Captain Hendrik Witbooi was born around 1830 in Cape Colony. He came from a long line of leaders among the Orlam tribe of the Nama. His father Moses Witbooi, uncle Jonker Afrikaner, great uncle Jager Afrikaner, and grandfather David Witbooi all being chiefs.
Well versed in multiple languages, his early education came by way of a Lutheran missionary. Later he would receive education in other religiously founded schools in Namibia. Between the ages of 25 and 26 he worked as a teacher. By his mid-30s he had moved back to Gibeon to help his tribe.
BECOMING A LEADER
A rift between Hendrik Witbooi and his father Moses occurred when he left his tribe to follow a group of tribespeople in heading north in May 1884. Almost three years later in February 1887, Moses Witbooi would be killed by his subchief Paul Visser. There were skirmishes over who should be the leader and Hendrik began making moves to take power. After outlasting and defeating several rival leaders, Hendrik would shoot and kill Visser in early July 1888. His goal as leader was unifying the Namaqualand region.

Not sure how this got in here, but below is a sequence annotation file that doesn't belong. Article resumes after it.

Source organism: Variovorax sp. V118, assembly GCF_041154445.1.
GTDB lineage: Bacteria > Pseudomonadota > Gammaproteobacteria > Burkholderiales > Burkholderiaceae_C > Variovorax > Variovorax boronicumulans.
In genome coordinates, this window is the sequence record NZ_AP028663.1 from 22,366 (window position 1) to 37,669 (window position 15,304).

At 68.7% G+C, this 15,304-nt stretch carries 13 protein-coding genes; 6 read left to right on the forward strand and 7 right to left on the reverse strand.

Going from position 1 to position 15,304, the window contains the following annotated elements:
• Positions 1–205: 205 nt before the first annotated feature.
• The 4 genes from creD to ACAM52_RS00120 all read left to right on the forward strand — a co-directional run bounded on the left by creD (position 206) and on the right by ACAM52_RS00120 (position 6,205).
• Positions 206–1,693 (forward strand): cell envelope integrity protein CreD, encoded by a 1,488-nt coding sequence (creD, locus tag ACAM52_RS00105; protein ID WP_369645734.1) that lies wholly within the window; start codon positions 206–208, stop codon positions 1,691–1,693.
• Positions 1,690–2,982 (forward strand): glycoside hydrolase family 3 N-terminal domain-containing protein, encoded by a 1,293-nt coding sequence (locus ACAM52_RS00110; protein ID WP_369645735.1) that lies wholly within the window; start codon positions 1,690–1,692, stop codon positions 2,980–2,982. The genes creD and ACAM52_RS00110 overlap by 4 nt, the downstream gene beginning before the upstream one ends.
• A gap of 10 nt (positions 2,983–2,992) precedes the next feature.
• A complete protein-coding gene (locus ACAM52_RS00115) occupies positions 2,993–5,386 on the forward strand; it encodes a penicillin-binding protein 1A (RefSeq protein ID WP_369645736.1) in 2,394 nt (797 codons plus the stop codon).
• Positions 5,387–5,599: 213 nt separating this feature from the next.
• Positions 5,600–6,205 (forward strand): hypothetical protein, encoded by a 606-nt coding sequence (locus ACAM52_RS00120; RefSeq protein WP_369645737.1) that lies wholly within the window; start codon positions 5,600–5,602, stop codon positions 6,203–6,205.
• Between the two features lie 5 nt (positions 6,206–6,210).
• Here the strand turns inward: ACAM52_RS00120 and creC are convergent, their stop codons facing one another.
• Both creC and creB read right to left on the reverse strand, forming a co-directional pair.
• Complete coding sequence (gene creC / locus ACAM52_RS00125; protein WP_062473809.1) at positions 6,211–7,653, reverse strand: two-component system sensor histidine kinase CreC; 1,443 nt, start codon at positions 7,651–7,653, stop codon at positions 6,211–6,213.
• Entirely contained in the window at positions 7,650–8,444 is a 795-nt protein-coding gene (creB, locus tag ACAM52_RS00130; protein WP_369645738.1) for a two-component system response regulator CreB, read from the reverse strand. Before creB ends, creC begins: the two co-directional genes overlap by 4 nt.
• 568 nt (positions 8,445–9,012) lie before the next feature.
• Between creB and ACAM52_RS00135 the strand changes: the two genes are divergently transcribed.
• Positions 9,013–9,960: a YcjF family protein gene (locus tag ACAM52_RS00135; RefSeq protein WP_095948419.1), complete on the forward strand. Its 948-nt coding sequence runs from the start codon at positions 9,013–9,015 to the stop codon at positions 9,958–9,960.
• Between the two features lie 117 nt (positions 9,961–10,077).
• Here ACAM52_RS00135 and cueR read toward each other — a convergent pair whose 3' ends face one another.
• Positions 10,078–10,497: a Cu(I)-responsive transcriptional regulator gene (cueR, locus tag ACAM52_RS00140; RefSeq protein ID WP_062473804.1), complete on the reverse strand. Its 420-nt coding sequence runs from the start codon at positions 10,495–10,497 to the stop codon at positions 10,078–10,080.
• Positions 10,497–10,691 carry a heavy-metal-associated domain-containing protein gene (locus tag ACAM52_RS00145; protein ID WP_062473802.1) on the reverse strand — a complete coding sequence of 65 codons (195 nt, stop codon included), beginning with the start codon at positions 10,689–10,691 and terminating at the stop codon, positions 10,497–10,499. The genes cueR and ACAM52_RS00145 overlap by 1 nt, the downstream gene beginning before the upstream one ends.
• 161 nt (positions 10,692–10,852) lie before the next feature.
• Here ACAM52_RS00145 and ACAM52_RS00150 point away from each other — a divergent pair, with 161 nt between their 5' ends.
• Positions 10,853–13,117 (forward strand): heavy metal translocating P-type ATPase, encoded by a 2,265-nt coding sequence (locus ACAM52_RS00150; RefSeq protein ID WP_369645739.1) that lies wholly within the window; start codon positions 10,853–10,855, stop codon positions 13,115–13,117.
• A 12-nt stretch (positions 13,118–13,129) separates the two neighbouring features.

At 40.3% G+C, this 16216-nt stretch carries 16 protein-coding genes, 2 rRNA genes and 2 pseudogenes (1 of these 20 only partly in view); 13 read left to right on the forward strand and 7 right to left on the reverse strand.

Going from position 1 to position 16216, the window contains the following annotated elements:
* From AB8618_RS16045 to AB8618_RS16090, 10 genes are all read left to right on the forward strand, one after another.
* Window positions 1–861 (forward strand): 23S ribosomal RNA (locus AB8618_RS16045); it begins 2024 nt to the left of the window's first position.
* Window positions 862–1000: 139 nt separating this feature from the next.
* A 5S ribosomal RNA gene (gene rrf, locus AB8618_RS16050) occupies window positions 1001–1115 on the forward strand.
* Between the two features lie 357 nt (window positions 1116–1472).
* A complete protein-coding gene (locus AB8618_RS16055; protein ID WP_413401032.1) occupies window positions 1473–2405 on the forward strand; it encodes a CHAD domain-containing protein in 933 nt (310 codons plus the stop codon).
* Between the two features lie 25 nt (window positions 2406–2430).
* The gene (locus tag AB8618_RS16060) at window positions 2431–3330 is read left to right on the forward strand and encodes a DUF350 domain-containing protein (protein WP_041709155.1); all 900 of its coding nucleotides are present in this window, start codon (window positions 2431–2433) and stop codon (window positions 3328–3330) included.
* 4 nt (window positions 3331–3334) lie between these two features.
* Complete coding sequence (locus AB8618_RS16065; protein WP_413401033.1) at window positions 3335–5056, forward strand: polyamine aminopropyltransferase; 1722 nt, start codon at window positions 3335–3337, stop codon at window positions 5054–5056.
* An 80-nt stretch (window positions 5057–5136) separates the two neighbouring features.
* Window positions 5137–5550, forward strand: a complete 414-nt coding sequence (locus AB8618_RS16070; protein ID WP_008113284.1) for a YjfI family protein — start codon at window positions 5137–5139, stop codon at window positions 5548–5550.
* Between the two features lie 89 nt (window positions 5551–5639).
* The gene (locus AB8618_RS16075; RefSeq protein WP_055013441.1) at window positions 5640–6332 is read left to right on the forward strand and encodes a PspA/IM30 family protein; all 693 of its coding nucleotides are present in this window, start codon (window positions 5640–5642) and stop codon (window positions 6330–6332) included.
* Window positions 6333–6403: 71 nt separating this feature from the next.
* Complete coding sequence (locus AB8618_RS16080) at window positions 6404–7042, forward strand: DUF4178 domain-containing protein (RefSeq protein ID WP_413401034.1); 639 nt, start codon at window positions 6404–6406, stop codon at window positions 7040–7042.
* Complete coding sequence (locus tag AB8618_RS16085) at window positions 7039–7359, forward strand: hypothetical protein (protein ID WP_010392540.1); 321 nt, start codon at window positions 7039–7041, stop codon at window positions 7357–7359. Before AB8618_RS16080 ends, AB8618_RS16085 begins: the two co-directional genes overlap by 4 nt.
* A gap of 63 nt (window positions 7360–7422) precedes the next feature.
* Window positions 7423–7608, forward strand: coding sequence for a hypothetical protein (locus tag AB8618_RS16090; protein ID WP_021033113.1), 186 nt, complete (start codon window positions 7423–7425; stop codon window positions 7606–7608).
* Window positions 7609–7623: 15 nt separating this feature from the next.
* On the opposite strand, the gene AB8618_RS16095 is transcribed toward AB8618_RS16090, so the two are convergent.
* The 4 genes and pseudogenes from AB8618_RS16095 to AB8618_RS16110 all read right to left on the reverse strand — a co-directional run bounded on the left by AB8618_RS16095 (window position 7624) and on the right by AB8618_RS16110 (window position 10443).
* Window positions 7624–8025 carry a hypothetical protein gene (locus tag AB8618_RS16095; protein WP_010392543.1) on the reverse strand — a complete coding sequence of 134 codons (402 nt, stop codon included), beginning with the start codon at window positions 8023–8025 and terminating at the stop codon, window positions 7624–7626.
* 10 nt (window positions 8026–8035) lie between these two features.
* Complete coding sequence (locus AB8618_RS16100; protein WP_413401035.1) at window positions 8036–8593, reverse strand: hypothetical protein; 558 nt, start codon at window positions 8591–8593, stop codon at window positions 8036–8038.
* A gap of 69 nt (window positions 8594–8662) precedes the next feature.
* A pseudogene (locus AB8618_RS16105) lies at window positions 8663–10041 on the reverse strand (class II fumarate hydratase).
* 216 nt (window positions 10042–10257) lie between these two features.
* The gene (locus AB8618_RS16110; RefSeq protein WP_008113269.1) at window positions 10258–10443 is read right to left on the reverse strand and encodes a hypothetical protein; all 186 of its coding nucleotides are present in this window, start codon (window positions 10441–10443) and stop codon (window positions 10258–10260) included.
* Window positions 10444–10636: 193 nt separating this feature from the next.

By the spring of 1893, the Witbooi Nama, the Gibeon-based tribe that Hendrik Witbooi directly oversaw, faces an attack by the Germans. Hendrik would face off against the Germans until September 1894 when he signed the Treaty of Gurus. This treaty saw him surrender and give the Germans assistance against other tribes in the region.
This treaty lasted until Hendrik led a revolt against the Germans in October 1904. Three years prior, the Witbooi Nama made up some of Germany’s military force. Hendrik was killed in combat a year later on October 29, 19, 5 at 74-75. Hendrik Witbooi was recognized as one of Namibia’s national heroes on August 26, 2002.